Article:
It was a glamorous day -- perhaps a trifle too glamorous -- for Michael P. Bible, a Fairfax County boy scout.
Ten months ago Bible dramatically saved the life of an 8-year-old boy after an automobile accident. Yesterday, he stepped into a cavernous Fort Myer gymnasium to receive all the pomp and ceremony of a military review by the Army's elite Third Infantry.
The modest scout, a member of Explorer Post 1967 at Fort Belvoir, stood in his brown ranger uniform and Smokey Bear hat, imitating the stiff military bearing of those around him as he accepted the Boy Scouts' Medal of Merit for his deed.
He stayed at attention as soliders of the Old Guard ceremonial unit paraded past in a ceremony arranged by the Military District of Washington, whose commander, Maj. Gen. Robert Arter, is involved in area scout activities.
"You are in a select group" of scouts, Rudolf Flythe, chairman of the scouts' National Capital chapter, told Bible, his proud family, fellow scouts, friends and assorted military men assembled in the theatrically darkened hall.
Bible, framed by the color guard dressed for this patriotic exercise in Revolutionary War uniforms of red, white and blue and wearing white wings, smiled faintly from so much praise.
"It's kind of caught me off-guard and it's hit me real hard," said Bible, who works as a nurse's aide in the operating room of Alexandria Hospital and takes police science courses at Northern Virginia Community College.
"I was kind of impressed. It's the greatest thing that's ever happened to me, really," he added after the colors had been retired and people crushed around him to congratulate him.
"I have a young scout at home and I hope he turns out just like you," said one woman who cornered him after the ceremony.
"I was just talking to your mother," said a military officer who stealthily approched from another angle, "and I was telling her that I think statistically this award is more distinguished than the Congressional Medal of Honor."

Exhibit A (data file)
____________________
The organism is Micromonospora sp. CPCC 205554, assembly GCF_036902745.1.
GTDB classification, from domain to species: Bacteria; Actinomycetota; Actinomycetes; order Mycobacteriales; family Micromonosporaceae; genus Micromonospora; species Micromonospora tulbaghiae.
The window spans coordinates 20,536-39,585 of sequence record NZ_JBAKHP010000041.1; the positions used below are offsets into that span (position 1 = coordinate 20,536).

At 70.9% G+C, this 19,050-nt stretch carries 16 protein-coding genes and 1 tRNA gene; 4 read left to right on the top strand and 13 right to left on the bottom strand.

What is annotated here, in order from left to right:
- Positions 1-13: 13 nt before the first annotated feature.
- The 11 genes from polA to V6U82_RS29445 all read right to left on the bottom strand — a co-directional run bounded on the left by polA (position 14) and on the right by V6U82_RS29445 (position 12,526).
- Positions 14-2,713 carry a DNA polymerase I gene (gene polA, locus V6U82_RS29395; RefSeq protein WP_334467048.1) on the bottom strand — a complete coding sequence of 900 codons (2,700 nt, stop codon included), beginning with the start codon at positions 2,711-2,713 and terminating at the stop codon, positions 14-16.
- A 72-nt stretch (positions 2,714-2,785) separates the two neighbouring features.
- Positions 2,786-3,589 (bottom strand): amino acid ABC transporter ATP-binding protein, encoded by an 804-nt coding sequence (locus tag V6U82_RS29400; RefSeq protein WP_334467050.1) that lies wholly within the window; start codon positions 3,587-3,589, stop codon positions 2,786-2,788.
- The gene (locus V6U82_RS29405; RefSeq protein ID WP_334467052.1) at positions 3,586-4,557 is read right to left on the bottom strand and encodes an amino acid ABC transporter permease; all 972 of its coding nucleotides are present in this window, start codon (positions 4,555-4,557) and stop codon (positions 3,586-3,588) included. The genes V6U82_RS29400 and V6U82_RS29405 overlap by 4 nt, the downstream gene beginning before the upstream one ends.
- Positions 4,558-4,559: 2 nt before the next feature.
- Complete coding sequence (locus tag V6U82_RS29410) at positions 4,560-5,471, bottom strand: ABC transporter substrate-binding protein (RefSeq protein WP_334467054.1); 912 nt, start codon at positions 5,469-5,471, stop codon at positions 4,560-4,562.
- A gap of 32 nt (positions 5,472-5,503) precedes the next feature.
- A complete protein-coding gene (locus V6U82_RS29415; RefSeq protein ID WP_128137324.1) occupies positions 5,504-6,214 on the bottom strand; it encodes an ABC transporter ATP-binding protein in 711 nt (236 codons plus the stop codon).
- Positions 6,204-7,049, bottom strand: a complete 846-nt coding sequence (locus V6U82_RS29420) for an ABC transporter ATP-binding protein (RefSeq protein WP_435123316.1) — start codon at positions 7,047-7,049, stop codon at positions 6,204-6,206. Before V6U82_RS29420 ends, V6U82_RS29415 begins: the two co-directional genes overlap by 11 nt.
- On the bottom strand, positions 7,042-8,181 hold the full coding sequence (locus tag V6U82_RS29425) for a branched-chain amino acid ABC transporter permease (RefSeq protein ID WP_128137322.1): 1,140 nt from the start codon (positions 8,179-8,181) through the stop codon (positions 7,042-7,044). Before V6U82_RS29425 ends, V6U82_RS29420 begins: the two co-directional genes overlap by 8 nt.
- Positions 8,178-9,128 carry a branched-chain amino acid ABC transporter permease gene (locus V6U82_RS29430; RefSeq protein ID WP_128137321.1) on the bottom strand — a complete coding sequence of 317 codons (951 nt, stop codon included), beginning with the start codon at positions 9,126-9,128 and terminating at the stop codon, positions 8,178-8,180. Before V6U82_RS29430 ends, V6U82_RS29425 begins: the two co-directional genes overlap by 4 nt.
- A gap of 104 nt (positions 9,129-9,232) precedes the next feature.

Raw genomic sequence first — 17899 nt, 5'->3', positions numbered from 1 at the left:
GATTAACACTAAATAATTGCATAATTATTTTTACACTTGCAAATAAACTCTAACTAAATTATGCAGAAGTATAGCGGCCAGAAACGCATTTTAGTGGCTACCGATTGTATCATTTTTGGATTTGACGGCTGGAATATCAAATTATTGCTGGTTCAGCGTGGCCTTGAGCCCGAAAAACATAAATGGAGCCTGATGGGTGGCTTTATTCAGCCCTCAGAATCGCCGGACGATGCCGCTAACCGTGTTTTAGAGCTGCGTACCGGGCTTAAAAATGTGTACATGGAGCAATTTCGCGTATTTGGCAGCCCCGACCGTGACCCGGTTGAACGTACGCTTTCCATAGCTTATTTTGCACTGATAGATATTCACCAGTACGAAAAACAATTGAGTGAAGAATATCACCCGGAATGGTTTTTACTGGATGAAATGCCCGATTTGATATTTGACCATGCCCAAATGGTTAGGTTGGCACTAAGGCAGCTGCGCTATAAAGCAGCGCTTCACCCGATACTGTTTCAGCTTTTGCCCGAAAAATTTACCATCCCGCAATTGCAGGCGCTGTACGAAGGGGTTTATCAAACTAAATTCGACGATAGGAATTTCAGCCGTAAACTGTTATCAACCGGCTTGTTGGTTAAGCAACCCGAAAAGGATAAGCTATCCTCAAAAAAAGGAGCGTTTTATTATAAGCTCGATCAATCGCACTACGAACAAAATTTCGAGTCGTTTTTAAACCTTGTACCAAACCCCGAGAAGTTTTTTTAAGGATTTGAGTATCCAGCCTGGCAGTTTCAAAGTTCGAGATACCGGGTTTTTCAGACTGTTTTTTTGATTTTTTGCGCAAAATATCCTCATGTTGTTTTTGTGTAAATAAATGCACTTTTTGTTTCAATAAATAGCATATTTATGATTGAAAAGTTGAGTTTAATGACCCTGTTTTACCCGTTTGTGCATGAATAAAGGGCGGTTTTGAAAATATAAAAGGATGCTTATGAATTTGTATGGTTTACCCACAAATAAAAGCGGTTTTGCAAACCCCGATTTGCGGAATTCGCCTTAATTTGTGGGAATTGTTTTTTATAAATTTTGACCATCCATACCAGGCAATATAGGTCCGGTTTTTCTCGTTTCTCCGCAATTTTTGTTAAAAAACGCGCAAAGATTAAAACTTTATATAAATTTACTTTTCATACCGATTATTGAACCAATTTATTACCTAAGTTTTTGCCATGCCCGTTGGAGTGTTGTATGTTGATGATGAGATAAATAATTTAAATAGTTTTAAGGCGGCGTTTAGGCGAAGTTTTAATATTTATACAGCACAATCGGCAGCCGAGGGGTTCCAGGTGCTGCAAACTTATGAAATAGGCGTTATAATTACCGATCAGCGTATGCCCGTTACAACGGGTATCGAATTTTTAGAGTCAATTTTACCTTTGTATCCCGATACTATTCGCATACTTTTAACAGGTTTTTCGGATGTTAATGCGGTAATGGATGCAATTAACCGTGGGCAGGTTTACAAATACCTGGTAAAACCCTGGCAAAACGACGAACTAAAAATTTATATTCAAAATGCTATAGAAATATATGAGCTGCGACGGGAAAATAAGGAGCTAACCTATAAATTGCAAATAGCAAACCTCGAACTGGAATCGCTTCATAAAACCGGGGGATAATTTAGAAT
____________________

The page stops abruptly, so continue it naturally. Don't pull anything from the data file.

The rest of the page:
"It was no big deal," Bible said when asked to recount the events that led to yesterday's pageant.
Bible was working part-time at a Springfield service station last March 14 when someone ran in to report an accident on nearby Newington Road near Interstate 95. Bible grabbed a first-aid kit and sprinted to the scene. n
He had begun checking the accident victims for bleeding when he heard Chance Gates, 8, gasping for air in the back seat of the twisted car.
"When he first started gasping, I started to think about what I'd do if he stopped breathing," Bible told a reporter afterward. Seconds later the boy stopped breathing.
A Fairfax County policeman and Gates' mother said they assumed the boy was dead, but Bible squirmed into the wreckage and, jamming his fingers into Gates' mouth, cleared the boy's windpipe. Then he helped Gates begin breathing again.
"I had to be careful because it looked like he might have a neck injury," Bible said at the time.
He kept the boy's windpipe open with his fingers until rescue squad workers could free Gates and take him to Fairfax Hospital. The boy, who suffered a concussion and minor cuts, recovered.
The text of the award presented to Bible credited his "timely and clear-headed action in an emergency" with saving the youngster's life.
Bible, meanwhile, refused to be swayed by all the attention.
Asked how the day was different for him, he replied: "Well, I had to take off work."